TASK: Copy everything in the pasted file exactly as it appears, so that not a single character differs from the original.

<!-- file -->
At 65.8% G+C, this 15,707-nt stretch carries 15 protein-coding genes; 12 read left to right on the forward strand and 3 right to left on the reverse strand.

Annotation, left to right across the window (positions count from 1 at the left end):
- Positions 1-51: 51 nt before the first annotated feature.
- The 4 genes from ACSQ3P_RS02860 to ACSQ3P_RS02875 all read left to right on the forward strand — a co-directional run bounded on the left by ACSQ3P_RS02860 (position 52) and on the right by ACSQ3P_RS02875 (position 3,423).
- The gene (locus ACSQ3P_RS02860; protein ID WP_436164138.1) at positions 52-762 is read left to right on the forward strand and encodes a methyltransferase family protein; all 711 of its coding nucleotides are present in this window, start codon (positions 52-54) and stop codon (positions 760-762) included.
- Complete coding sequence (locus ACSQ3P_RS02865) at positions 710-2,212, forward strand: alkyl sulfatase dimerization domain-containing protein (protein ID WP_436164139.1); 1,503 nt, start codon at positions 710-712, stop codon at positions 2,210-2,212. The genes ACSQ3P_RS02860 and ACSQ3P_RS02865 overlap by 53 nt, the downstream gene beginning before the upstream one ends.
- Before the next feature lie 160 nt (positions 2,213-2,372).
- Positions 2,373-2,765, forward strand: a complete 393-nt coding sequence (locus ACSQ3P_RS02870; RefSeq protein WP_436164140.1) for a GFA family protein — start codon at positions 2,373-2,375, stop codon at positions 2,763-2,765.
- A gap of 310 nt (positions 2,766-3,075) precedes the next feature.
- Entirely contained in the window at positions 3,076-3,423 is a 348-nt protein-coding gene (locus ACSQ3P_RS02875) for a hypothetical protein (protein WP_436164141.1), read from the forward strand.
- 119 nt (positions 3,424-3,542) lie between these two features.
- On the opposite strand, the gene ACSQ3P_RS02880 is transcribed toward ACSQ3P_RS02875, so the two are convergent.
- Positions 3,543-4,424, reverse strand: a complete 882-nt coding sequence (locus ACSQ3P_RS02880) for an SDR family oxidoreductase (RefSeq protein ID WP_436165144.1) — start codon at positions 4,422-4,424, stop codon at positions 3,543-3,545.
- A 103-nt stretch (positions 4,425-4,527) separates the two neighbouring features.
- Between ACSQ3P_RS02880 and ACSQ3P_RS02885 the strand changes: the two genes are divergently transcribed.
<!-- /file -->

At 65.8% G+C, this 15,707-nt stretch carries 15 protein-coding genes; 12 read left to right on the forward strand and 3 right to left on the reverse strand.

Annotation, left to right across the window (positions count from 1 at the left end):
- Positions 1-51: 51 nt before the first annotated feature.
- The 4 genes from ACSQ3P_RS02860 to ACSQ3P_RS02875 all read left to right on the forward strand — a co-directional run bounded on the left by ACSQ3P_RS02860 (position 52) and on the right by ACSQ3P_RS02875 (position 3,423).
- The gene (locus ACSQ3P_RS02860; protein ID WP_436164138.1) at positions 52-762 is read left to right on the forward strand and encodes a methyltransferase family protein; all 711 of its coding nucleotides are present in this window, start codon (positions 52-54) and stop codon (positions 760-762) included.
- Complete coding sequence (locus ACSQ3P_RS02865) at positions 710-2,212, forward strand: alkyl sulfatase dimerization domain-containing protein (protein ID WP_436164139.1); 1,503 nt, start codon at positions 710-712, stop codon at positions 2,210-2,212. The genes ACSQ3P_RS02860 and ACSQ3P_RS02865 overlap by 53 nt, the downstream gene beginning before the upstream one ends.
- Before the next feature lie 160 nt (positions 2,213-2,372).
- Positions 2,373-2,765, forward strand: a complete 393-nt coding sequence (locus ACSQ3P_RS02870; RefSeq protein WP_436164140.1) for a GFA family protein — start codon at positions 2,373-2,375, stop codon at positions 2,763-2,765.
- A gap of 310 nt (positions 2,766-3,075) precedes the next feature.
- Entirely contained in the window at positions 3,076-3,423 is a 348-nt protein-coding gene (locus ACSQ3P_RS02875) for a hypothetical protein (protein WP_436164141.1), read from the forward strand.
- 119 nt (positions 3,424-3,542) lie between these two features.
- On the opposite strand, the gene ACSQ3P_RS02880 is transcribed toward ACSQ3P_RS02875, so the two are convergent.
- Positions 3,543-4,424, reverse strand: a complete 882-nt coding sequence (locus ACSQ3P_RS02880) for an SDR family oxidoreductase (RefSeq protein ID WP_436165144.1) — start codon at positions 4,422-4,424, stop codon at positions 3,543-3,545.
- A 103-nt stretch (positions 4,425-4,527) separates the two neighbouring features.
- Between ACSQ3P_RS02880 and ACSQ3P_RS02885 the strand changes: the two genes are divergently transcribed.